Living out of college accommodation is a daunting prospect for every university student, but in Oxford it’s an especially rude awakening. We’re coddled from the outset at this ‘public school finishing school’ as a safely-graduated friend recently termed it; scouts take our bins out and clean our bathrooms, porters are on hand from midday to midnight to help with an emergency leak or a dodgy alarm, and you can go so far as to demand a lightbulb delivered right to your room post haste – hell, even a new lamp. People will cook for you, and serve you the food, and then take your plate away, and no one’s forcing you to deal with anyone else’s piles of dirty colanders in the sink. You can lock your room and ignore all human interaction for days save awkwardly bumping into someone on the way to the loo (or the shower, if that’s a thing you choose to partake in), and the library is but a ten minute stroll away. Given this seemingly luxurious and extravagant existence, it’s hard to imagine why anyone would opt out of a system that might accommodate them for their full degree, instead choosing to pay extortionately for lodgings an Oxford marathon from the centre of town, with a boiler that breaks every fortnight and must be repaired by a man who has to turn sideways to fit through your front door.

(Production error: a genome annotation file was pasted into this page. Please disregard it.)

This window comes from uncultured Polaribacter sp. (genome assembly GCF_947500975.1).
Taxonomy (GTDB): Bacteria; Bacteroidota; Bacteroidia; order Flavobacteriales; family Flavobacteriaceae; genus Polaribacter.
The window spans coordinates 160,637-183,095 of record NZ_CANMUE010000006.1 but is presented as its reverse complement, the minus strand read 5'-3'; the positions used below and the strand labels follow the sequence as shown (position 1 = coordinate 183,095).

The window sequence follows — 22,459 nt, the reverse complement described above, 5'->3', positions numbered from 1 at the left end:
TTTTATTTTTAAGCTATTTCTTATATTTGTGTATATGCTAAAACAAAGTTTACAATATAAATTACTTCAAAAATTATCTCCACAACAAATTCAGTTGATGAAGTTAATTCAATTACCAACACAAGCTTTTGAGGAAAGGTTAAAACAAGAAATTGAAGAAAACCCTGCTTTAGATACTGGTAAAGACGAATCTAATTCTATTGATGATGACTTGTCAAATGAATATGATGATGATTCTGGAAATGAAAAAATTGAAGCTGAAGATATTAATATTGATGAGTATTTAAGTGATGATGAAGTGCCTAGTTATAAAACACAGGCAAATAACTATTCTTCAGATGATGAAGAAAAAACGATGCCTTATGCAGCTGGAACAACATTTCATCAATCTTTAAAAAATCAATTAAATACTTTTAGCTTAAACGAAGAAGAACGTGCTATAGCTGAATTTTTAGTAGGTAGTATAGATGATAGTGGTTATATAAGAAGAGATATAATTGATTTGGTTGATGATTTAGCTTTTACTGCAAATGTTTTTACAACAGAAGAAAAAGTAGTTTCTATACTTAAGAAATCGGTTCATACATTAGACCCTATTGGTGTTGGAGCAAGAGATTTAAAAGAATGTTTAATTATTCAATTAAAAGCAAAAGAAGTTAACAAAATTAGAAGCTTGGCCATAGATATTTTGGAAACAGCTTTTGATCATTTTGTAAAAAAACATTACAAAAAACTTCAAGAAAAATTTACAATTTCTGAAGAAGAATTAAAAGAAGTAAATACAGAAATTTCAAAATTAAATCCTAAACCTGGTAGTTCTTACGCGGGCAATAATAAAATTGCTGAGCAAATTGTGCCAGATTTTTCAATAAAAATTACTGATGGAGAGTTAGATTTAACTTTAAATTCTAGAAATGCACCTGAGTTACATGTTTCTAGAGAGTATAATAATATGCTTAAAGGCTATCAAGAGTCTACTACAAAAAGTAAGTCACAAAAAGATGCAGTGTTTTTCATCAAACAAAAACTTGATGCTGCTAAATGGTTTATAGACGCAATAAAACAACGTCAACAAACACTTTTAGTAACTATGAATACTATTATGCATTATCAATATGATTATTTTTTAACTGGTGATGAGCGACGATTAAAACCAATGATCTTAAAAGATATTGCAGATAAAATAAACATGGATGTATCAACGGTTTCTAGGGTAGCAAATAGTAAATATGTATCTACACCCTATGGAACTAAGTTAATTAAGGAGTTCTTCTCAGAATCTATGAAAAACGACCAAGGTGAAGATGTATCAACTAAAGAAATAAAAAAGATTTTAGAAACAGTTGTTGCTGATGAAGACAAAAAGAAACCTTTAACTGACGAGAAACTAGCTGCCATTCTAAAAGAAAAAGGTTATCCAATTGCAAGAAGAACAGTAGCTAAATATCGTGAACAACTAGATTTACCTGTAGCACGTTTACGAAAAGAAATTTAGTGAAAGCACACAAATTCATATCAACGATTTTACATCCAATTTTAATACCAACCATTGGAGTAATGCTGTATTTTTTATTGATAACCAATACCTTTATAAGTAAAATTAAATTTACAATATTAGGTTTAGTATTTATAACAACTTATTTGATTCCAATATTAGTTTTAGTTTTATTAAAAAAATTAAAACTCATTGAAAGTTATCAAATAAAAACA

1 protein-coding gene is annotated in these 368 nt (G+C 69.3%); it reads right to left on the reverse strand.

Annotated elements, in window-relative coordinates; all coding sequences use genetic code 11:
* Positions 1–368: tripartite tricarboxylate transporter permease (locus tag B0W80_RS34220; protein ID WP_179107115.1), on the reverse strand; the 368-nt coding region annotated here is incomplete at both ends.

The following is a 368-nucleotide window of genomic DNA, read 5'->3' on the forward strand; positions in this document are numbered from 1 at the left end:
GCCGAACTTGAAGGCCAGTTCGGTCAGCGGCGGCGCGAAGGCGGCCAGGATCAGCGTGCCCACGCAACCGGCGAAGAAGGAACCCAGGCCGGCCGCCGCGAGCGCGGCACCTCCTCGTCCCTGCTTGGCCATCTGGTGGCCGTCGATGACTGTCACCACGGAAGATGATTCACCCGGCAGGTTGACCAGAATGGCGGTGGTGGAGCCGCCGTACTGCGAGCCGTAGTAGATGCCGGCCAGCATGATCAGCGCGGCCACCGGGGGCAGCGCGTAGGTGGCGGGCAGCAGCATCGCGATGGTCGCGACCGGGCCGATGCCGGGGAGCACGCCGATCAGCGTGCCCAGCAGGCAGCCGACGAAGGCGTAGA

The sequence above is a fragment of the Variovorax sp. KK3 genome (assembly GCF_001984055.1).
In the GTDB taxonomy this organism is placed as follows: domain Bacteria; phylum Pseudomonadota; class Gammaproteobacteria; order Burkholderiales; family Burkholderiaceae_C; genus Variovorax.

True, there are the obvious pros: we can throw massive parties that drag on until 5am without suffering the judgement of the porters (just those two noise complaints from the council). We can smoke without schlepping all the way across three quads and out through the main gate, to huddle five-to-an umbrella whilst shivering forlornly and suffering the judgement of the porters. We can walk five minutes from bedrooms, in our pyjamas, to any number of delicious and multi-ethnic cuisines – or indeed order them right to our door, without suffering the judgement of the porters. So yes, the number 1 reason to suck it up and make a decision on the living-out dilemma may quite clearly be that we want to behave in embarrassing and borderline-irresponsible ways, and we don’t want to be judged for it – which from what I can tell seems to be the main incentive of becoming a self-sufficient grown up anyway. It’s pretty understandable why one would choose the liberation of living independently over continuing to eat/sleep/party within the walls of the institution that controls both our work and our future and everything in between. Slightly less clear is exactly why one would choose to do this with eleven other people.